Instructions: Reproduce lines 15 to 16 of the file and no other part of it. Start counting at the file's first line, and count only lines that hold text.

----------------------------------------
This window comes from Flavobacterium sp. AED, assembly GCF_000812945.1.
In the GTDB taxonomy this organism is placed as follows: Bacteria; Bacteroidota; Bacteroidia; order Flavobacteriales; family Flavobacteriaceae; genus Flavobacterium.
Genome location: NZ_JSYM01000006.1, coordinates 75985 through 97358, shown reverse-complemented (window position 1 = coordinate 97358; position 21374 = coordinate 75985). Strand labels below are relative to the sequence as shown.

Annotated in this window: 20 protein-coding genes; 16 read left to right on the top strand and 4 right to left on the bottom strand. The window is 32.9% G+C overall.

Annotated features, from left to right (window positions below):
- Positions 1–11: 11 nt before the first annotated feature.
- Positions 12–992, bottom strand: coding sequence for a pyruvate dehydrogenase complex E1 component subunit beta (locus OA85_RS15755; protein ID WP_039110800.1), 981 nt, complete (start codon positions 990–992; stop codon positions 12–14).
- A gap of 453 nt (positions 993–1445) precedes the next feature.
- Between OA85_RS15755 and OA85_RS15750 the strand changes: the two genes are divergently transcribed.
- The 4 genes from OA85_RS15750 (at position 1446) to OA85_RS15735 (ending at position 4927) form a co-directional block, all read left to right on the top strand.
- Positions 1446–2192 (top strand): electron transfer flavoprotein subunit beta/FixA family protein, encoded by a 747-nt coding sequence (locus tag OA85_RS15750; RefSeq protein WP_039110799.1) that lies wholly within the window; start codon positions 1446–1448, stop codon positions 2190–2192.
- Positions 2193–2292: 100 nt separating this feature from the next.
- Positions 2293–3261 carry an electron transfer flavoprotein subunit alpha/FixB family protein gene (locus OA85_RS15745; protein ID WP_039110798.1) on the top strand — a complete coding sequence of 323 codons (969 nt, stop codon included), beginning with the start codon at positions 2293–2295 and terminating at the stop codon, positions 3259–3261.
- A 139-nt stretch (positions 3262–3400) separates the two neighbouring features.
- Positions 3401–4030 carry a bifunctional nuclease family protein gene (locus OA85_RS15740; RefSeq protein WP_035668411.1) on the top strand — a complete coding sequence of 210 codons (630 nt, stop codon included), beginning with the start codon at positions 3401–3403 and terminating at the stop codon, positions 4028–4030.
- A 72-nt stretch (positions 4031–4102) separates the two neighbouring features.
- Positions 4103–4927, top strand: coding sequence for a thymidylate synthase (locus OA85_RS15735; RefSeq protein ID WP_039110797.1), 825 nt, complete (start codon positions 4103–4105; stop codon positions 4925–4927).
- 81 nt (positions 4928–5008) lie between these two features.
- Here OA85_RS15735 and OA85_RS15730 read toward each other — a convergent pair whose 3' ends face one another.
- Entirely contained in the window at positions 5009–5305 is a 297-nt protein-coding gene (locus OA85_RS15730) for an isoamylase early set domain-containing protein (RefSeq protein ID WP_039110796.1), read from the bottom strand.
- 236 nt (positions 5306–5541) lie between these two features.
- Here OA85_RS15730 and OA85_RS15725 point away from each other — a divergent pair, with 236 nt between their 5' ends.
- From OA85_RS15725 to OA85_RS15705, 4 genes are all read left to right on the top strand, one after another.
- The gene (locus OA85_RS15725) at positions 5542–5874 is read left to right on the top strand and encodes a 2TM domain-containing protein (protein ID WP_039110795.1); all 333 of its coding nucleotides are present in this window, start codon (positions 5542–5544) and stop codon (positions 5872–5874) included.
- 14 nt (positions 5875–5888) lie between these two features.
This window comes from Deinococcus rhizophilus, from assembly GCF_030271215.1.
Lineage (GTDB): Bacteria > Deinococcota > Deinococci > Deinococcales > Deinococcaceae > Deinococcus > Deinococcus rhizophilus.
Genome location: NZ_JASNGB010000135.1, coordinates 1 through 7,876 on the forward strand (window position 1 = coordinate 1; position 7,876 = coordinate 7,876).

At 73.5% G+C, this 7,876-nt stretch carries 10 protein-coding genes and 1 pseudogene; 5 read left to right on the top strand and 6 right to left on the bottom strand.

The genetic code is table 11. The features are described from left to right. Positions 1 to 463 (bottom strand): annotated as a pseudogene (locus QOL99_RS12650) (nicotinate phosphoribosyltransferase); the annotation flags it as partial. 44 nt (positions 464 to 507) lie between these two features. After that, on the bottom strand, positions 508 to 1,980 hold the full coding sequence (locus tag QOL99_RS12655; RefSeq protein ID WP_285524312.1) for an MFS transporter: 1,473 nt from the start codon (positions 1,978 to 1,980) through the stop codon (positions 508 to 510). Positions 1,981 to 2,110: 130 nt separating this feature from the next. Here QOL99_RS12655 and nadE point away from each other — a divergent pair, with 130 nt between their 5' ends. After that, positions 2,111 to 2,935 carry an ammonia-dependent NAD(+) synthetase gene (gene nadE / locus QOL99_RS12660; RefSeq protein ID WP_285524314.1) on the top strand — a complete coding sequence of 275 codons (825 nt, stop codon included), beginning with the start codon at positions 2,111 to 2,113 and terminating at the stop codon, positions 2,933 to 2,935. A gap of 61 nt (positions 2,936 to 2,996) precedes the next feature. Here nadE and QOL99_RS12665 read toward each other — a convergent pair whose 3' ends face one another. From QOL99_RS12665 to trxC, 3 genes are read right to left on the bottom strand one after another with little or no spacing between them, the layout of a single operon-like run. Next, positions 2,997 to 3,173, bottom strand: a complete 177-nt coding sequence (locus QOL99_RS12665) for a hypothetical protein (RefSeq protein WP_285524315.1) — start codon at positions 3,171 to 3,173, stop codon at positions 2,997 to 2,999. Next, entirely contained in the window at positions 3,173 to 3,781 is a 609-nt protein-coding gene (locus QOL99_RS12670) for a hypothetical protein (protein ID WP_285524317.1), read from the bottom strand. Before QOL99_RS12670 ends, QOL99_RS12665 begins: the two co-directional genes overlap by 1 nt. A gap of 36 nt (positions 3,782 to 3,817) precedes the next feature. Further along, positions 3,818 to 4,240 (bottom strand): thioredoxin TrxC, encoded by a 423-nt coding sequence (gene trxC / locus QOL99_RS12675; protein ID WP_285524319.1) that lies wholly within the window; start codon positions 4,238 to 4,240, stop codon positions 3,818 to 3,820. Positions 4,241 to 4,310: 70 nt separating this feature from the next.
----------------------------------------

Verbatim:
- Positions 3401–4030 carry a bifunctional nuclease family protein gene (locus OA85_RS15740; RefSeq protein WP_035668411.1) on the top strand — a complete coding sequence of 210 codons (630 nt, stop codon included), beginning with the start codon at positions 3401–3403 and terminating at the stop codon, positions 4028–4030.
- A 72-nt stretch (positions 4031–4102) separates the two neighbouring features.